I think we all want to connect. We all want friends (not just names in our contact list). We all want to learn and grow and expand into being people that actually became comfortable and at ease in more than one context. People that work through the change process enjoy a new life on the other side of that process. They can stay in their new context, and build a rich life there. They can participate, becoming more effective in their work, and more relevant in their social life. Those who will take themselves through that transformation — as tough as it is — are always the richer for it.

On the other hand, those that resist the transformation (or live in ignorance of the need for it) don’t last. They have sad stories to tell, usually loaded with inaccurate generalizations that show a very shallow understanding of things, explaining why they just simply “can’t stand it over there”. Friends vs. no friends. Increased business opportunities vs. missing out and actually marginalizing and repelling opportunities. Longevity vs. burn-out. Feeling at home vs. feeling isolated. Being happy vs. being miserable. Becoming an insider vs. remaining an outsider; the stakes are high!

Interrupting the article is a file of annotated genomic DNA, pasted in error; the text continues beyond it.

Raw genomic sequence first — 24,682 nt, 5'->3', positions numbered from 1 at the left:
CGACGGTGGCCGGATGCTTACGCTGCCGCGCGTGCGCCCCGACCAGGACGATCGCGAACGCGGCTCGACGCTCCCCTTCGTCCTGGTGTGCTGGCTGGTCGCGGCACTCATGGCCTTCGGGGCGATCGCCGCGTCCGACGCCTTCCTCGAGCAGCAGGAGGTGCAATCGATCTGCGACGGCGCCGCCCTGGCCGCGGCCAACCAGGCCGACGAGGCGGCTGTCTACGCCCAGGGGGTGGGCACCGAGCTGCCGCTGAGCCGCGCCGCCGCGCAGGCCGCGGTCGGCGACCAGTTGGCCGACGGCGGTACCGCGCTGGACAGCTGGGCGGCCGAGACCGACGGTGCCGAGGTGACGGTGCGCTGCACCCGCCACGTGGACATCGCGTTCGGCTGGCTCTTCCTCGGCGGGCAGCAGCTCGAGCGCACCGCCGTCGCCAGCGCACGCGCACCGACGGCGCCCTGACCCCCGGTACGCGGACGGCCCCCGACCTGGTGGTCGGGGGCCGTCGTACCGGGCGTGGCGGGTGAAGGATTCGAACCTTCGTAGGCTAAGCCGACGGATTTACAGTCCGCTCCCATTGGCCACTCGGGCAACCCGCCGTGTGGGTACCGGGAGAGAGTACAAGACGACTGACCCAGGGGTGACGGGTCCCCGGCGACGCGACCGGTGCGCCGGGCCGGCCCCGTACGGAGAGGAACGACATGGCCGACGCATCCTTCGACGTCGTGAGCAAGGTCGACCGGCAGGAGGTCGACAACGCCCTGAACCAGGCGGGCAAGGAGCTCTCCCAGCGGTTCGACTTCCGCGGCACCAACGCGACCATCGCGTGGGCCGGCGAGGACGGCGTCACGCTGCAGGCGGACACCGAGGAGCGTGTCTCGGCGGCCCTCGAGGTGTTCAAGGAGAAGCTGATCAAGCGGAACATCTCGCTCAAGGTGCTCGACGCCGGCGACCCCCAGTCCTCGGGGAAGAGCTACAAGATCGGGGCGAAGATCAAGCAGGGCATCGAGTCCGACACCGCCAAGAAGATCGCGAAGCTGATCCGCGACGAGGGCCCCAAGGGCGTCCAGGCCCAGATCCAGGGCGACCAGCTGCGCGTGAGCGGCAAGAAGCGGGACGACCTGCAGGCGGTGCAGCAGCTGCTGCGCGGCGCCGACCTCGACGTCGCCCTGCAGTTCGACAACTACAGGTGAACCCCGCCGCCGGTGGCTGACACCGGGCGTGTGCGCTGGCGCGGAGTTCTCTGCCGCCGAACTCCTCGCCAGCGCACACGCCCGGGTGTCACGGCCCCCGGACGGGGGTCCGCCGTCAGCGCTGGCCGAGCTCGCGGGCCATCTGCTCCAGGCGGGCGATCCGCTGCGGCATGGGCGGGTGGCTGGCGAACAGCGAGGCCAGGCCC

You write a bit about how common misunderstandings can be for expats trying to adapt into a new culture. Sometimes these are funny and light-hearted and sometimes they can be truly sad, frustrating moments for people. How do you advise people to avoid these types of misunderstandings? Or to recover from them and get back out there?

The best advice I can give is to remain a learner (well, for some the advice has to be to become a learner!). It’s pretty tough, when facing misunderstanding and embarrassment, to remain humble, and find the heart to go back at it. Being able to laugh at yourself is a huge help in this area of being learners.